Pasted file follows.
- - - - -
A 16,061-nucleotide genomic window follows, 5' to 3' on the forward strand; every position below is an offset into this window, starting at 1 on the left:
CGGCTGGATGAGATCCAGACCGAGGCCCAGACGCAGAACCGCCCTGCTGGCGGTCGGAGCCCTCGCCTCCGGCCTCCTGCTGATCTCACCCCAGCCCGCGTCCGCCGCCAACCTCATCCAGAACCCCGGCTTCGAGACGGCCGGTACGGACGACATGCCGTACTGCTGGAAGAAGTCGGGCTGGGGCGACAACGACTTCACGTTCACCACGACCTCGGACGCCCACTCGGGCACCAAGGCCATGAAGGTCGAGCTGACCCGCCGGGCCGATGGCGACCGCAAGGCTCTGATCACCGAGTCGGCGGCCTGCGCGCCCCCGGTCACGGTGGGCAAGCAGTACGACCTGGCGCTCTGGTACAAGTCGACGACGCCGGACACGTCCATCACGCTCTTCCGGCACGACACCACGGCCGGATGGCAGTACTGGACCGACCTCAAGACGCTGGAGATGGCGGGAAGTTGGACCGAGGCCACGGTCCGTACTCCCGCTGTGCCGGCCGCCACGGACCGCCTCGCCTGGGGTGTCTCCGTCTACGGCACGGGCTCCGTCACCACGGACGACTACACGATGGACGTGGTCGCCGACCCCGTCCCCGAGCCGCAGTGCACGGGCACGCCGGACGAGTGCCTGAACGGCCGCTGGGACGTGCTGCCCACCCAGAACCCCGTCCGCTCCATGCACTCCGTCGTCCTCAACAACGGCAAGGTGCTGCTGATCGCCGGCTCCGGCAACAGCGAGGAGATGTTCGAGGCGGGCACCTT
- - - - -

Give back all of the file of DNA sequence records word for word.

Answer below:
A 16,061-nucleotide genomic window follows, 5' to 3' on the forward strand; every position below is an offset into this window, starting at 1 on the left:
CGGCTGGATGAGATCCAGACCGAGGCCCAGACGCAGAACCGCCCTGCTGGCGGTCGGAGCCCTCGCCTCCGGCCTCCTGCTGATCTCACCCCAGCCCGCGTCCGCCGCCAACCTCATCCAGAACCCCGGCTTCGAGACGGCCGGTACGGACGACATGCCGTACTGCTGGAAGAAGTCGGGCTGGGGCGACAACGACTTCACGTTCACCACGACCTCGGACGCCCACTCGGGCACCAAGGCCATGAAGGTCGAGCTGACCCGCCGGGCCGATGGCGACCGCAAGGCTCTGATCACCGAGTCGGCGGCCTGCGCGCCCCCGGTCACGGTGGGCAAGCAGTACGACCTGGCGCTCTGGTACAAGTCGACGACGCCGGACACGTCCATCACGCTCTTCCGGCACGACACCACGGCCGGATGGCAGTACTGGACCGACCTCAAGACGCTGGAGATGGCGGGAAGTTGGACCGAGGCCACGGTCCGTACTCCCGCTGTGCCGGCCGCCACGGACCGCCTCGCCTGGGGTGTCTCCGTCTACGGCACGGGCTCCGTCACCACGGACGACTACACGATGGACGTGGTCGCCGACCCCGTCCCCGAGCCGCAGTGCACGGGCACGCCGGACGAGTGCCTGAACGGCCGCTGGGACGTGCTGCCCACCCAGAACCCCGTCCGCTCCATGCACTCCGTCGTCCTCAACAACGGCAAGGTGCTGCTGATCGCCGGCTCCGGCAACAGCGAGGAGATGTTCGAGGCGGGCACCTT